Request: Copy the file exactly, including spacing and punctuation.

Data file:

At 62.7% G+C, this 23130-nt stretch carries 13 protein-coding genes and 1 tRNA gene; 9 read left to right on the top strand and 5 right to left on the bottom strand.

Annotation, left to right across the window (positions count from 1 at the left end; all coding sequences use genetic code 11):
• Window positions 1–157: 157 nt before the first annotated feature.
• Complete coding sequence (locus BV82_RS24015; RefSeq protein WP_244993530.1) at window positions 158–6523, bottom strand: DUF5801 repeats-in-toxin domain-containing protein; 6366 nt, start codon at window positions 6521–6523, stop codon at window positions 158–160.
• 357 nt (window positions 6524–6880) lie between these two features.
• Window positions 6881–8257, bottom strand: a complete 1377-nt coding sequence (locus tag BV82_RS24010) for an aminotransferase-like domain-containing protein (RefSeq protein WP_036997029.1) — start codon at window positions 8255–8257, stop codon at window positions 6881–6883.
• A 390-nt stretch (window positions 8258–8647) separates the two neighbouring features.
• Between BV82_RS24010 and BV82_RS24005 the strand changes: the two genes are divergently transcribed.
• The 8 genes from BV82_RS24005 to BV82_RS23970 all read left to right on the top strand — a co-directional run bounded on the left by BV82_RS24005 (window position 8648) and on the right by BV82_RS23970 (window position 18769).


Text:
At 62.7% G+C, this 23130-nt stretch carries 13 protein-coding genes and 1 tRNA gene; 9 read left to right on the top strand and 5 right to left on the bottom strand.

Annotation, left to right across the window (positions count from 1 at the left end; all coding sequences use genetic code 11):
• Window positions 1–157: 157 nt before the first annotated feature.
• Complete coding sequence (locus BV82_RS24015; RefSeq protein WP_244993530.1) at window positions 158–6523, bottom strand: DUF5801 repeats-in-toxin domain-containing protein; 6366 nt, start codon at window positions 6521–6523, stop codon at window positions 158–160.
• 357 nt (window positions 6524–6880) lie between these two features.
• Window positions 6881–8257, bottom strand: a complete 1377-nt coding sequence (locus tag BV82_RS24010) for an aminotransferase-like domain-containing protein (RefSeq protein WP_036997029.1) — start codon at window positions 8255–8257, stop codon at window positions 6881–6883.
• A 390-nt stretch (window positions 8258–8647) separates the two neighbouring features.
• Between BV82_RS24010 and BV82_RS24005 the strand changes: the two genes are divergently transcribed.
• The 8 genes from BV82_RS24005 to BV82_RS23970 all read left to right on the top strand — a co-directional run bounded on the left by BV82_RS24005 (window position 8648) and on the right by BV82_RS23970 (window position 18769).